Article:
I'm used to pseudo random number generators that return floating point values in the half open interval [0,1).

I've seen some reference to RNGs that can return values on the closed interval [0,1], e.g. this implementation of the Mersenne Twister.

I can see reasons why you'd want to exclude one, or both, of the endpoints for mathematical reasons, e.g.

`exponentially_distributed=-logf( 1.0-rng() )`

always yields a valid number if `0.0<=rng()<1.0`

.

But I can't think of a case where replacing an rng yielding [0,1] with one that yields [0,1) would produce any practical difference.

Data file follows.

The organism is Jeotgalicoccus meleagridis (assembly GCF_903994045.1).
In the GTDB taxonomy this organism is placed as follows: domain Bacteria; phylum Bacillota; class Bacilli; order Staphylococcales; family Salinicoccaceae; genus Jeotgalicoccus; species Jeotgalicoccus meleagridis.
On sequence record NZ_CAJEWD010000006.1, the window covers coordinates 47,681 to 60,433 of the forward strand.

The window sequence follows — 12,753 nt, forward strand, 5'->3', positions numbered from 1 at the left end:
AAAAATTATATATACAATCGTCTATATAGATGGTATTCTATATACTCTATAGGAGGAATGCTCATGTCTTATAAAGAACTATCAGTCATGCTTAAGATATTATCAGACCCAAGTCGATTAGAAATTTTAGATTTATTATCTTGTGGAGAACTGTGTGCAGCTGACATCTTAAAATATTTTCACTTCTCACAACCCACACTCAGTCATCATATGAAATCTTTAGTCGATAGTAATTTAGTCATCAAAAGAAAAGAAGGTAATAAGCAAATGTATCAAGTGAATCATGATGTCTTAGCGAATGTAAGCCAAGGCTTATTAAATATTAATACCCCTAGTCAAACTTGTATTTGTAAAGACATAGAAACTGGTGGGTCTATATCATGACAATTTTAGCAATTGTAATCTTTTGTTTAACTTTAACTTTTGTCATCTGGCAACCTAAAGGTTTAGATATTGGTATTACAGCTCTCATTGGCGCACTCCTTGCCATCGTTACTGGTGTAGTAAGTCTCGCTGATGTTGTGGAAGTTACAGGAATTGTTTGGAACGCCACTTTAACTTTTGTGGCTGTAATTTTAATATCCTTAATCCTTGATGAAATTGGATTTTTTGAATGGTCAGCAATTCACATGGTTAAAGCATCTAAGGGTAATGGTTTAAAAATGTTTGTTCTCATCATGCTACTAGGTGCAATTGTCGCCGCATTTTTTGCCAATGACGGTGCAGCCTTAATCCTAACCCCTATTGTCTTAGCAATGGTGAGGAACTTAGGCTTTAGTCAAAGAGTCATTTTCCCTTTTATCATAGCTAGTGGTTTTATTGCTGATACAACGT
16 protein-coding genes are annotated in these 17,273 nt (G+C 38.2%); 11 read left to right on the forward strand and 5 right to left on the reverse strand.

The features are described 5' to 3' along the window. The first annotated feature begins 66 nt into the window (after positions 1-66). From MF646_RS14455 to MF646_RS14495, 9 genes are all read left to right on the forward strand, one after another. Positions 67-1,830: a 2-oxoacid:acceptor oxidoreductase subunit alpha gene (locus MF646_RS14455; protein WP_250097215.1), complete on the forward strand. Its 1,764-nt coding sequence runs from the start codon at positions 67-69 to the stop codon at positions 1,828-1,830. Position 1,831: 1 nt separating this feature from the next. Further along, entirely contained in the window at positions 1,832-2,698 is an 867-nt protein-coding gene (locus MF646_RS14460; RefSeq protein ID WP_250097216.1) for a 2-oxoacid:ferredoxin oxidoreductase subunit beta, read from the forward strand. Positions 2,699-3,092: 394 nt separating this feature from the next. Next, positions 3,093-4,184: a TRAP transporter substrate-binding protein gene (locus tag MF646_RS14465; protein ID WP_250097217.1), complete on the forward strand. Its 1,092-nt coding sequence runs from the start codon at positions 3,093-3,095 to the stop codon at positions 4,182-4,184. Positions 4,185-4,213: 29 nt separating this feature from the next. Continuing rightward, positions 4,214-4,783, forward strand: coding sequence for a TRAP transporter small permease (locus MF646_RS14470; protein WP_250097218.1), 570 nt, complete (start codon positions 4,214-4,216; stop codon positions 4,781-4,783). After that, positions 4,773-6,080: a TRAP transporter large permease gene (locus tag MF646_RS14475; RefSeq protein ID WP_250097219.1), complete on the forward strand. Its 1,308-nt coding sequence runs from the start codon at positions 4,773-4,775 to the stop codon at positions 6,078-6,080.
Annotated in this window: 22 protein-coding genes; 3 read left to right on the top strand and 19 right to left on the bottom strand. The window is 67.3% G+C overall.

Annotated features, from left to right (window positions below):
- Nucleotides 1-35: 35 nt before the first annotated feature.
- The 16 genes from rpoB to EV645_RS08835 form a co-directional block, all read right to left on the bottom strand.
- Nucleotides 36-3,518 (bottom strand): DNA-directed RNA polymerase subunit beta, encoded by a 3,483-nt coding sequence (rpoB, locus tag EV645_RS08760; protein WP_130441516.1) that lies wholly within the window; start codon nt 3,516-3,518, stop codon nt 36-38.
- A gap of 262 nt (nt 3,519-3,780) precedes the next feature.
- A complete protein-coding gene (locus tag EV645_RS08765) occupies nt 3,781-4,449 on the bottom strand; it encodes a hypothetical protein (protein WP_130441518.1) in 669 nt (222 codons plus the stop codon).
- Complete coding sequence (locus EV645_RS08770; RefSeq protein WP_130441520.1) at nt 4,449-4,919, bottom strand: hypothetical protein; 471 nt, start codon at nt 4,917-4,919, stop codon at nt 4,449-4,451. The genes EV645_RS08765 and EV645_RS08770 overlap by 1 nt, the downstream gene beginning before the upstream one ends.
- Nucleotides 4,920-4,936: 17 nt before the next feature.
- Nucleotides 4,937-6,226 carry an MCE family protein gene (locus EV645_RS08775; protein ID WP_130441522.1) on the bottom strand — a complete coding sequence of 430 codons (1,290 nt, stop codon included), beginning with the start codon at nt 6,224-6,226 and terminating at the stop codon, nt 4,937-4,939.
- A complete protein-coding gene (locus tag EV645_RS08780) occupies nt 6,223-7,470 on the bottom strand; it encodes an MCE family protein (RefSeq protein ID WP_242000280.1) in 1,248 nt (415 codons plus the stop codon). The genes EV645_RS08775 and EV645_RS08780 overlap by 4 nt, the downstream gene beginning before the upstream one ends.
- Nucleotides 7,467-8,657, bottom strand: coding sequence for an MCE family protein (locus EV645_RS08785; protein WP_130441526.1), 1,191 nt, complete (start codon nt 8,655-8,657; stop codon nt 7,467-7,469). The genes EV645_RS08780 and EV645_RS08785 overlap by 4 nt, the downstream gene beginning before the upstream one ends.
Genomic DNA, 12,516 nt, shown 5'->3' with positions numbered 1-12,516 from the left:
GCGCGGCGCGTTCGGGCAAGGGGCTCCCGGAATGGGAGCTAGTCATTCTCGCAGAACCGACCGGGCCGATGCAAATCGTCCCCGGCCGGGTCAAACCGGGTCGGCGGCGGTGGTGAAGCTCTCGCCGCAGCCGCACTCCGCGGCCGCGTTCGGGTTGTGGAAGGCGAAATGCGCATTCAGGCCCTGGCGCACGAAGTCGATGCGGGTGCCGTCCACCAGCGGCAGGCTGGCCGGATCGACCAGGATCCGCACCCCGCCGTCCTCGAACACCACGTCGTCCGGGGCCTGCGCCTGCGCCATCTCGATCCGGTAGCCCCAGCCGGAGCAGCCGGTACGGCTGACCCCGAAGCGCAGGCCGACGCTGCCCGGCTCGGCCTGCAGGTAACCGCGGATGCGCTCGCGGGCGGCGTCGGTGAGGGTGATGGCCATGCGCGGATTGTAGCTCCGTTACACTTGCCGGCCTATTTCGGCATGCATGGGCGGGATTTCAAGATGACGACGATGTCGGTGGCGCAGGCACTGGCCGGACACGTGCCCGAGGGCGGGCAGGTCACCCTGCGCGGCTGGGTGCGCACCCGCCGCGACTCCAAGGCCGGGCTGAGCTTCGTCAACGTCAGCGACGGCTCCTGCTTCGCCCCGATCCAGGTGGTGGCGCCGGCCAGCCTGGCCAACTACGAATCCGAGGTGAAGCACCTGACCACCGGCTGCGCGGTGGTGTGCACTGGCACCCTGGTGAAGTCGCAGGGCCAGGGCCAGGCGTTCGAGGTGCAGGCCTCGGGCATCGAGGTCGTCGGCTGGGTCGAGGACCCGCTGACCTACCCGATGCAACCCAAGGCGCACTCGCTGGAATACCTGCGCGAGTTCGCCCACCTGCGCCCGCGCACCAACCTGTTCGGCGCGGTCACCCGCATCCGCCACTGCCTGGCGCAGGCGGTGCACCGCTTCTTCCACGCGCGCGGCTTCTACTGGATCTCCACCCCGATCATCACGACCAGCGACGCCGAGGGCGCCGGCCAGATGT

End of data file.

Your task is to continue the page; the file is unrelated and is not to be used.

In what situations does having a floating point pseudo random number generator that returns values on the closed interval [0,1] absolutely necessary?

`[0, 2^b)`

and floating point divide by`2^b - 1`

. (iirc, the mersenne implementation multiplies by the precomputed constant`1.0/(2^b - 1)`

on the assumption that multiplication is faster than division). – rici Mar 1 '13 at 17:45